Monetary policy: Global growth challenges
Japan, that boldly charted its path to prosperity in the aftermath of the Second World War, struggles to accept reality that its economy is still in precarious health. `Denial' is hard to resist and, hence, hard to overcome. India's policy-makers
suffer from a similar malaise. Until we get over this mental hurdle, appropriate policy measures would not appear until circumstances thrust them on us.
UNCTAD's review of global FDI
THE UN Conference on Trade and Development -- UNCTAD -- brings out periodically the World Investment Outlook (WIO), a useful review of the global activities on corporate investment. The latest WIO is revealing for its insight and analysis
of investments by transnational corporations. Transnational corporation is the terminology used by UNCTAD to refer to what are commonly called multinational corporations.
Emerging market for Indian business -- Samba in Venezuela
TO THE average Indian, Venezuela is the land of beauties. In the last 50 years, Venezuelan women have been winners or runners-up at least 40 times in the international beauty contests. And for historians, it is the country of Simon Bolivar, the liberator
of Venezuela and Latin America. Bolivar was the first to try to unite Latin America, a dream being realised in parts today.
WITH THE FINANCE MINISTER, Mr Yashwant Sinha, finally conceding that the GDP growth this year would drop by one percentage point to six per cent, the economic slowdown is official.
Queuing up for credit enhancement scheme
WELL over an year ago, when a credit enhancement scheme was mooted for Indian companies by the Finance Ministry, it took time for the proposal to be approved by the corporate bosses.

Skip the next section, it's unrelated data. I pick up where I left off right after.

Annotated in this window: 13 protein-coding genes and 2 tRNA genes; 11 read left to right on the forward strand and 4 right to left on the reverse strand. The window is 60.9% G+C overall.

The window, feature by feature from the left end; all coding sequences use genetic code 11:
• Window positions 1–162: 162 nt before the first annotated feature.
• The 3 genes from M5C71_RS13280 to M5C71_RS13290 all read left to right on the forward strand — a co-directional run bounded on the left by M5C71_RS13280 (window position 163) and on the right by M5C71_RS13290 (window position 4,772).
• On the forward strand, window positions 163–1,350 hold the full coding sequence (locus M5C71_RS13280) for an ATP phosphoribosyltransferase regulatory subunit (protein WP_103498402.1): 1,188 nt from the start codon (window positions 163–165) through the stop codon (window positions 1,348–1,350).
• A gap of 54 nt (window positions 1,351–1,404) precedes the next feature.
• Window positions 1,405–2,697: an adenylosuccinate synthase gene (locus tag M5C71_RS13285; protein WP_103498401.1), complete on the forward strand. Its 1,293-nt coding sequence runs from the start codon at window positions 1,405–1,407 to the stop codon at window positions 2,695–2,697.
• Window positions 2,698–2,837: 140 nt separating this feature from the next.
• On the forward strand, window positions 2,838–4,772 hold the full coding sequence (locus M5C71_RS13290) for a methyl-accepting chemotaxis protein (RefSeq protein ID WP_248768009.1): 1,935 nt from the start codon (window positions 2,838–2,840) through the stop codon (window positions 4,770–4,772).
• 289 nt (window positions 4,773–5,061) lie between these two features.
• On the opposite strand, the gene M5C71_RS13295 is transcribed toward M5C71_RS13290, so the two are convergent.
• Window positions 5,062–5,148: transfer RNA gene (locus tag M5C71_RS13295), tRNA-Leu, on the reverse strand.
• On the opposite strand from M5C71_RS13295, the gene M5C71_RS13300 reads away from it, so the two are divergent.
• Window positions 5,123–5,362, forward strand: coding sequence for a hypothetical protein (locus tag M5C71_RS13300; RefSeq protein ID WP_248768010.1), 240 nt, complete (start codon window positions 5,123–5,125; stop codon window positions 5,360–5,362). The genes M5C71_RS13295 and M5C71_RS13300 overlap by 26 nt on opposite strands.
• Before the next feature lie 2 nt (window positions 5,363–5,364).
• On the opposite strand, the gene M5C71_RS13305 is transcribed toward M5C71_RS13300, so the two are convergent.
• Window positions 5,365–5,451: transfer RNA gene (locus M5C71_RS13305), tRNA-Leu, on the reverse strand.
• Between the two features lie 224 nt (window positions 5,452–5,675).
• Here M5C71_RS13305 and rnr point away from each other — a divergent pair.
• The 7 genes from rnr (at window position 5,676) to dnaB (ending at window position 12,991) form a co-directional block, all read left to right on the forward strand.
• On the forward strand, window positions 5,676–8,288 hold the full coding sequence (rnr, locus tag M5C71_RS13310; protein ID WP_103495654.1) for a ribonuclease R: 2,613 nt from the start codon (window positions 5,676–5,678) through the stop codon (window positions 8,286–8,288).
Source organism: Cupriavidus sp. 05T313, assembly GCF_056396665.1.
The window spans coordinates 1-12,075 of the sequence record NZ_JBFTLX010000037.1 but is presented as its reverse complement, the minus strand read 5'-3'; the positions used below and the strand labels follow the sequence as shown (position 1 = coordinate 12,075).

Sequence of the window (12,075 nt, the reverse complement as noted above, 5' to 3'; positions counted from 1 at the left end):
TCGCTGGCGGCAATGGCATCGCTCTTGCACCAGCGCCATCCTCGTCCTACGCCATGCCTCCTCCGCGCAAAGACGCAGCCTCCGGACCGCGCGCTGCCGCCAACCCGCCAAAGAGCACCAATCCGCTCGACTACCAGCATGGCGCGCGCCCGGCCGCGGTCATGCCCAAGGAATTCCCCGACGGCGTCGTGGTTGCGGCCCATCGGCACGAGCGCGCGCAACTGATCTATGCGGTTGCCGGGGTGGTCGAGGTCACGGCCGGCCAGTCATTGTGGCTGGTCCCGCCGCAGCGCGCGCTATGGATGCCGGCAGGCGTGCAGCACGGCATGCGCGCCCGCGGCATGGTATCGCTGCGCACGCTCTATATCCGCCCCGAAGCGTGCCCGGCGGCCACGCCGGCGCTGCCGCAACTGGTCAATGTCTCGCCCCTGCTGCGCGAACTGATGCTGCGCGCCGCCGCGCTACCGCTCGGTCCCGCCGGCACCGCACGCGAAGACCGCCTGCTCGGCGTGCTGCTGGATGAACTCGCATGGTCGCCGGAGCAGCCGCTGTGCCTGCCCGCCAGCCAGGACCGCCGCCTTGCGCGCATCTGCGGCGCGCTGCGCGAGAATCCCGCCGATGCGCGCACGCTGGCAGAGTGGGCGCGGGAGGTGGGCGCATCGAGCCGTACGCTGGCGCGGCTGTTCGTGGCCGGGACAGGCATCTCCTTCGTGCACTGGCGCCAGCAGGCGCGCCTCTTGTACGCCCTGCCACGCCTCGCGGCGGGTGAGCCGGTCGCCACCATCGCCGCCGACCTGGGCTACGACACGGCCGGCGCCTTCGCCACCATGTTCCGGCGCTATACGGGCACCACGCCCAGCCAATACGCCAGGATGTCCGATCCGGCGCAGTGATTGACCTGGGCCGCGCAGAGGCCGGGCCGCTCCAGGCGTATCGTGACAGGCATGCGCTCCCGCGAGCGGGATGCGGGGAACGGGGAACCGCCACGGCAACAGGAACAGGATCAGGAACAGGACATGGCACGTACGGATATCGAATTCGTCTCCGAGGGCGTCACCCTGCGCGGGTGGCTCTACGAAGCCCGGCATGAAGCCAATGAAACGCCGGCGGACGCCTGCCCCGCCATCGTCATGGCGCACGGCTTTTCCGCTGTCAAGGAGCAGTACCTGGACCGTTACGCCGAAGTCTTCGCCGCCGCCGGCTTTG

The Nader phenomenon in US politics
THE citizens of the US went to the polls last week. While the results are normally known within a day, a cliff-hanger situation developed due a recount in Florida (arising out of a very narrow margin for one candidate) and by the time you read this colum
n, the result may be known but may not be final. Challenges to the result in court may delay the official results, though indications are that Mr George Bush will be the winner. It was such a close call between him and his opponent, the Democratic Vice-P
resident, Mr Al Gore, that at one time, Mr Gore called Mr Bush over the phone to concede the election! A sideshow arising out of the role of a fringe candidate, Mr Ralph Nader, is also of interest.
`We must put Kargil behind us'-- Mr Shaharyar Khan, Former Foreign Secretary of Pakistan
Pakistan's former Foreign Secretary, Mr Shaharyar Khan, presently the country's Ambassador to France, was in Chennai to participate in a Track II diplomacy effort to improve Indo-Pak ties. In an interview to Business Line, he hoped that t
he Indo-Pak dialogue, now in `frozen', would resume soon.
A WHOWONIT thriller of extraordinary suspense is being played out in the world's wealthiest and mightiest democracy. The dirty linen being washed in public in the US by the camps of both Presidential candidates, Mr George Bush, Jr an
d Mr Al Gore, has brought to light many vagaries of an unbelievably antiquated and even anarchic electoral system. This must be news to even some natives, not to speak of those in other countries who cannot be expected to be familiar with
how the US is run.
Advantage to Bengal Front
THE conventional wisdom is that the exit of Mr Jyoti Basu will weaken the West Bengal Left Front's drive once again to get back into the seat of power, at the State Assembly elections next year. But there is another view which appears more
persuasive given the complex political situation obtaining in the State. Briefly, it is that the ascent of Mr Buddhadeb Bhattacharyya to the post of Chief Minister will, in fact, help the Front's campaign, more than would have been the case
if the State went to the polls with Mr Basu in the chair.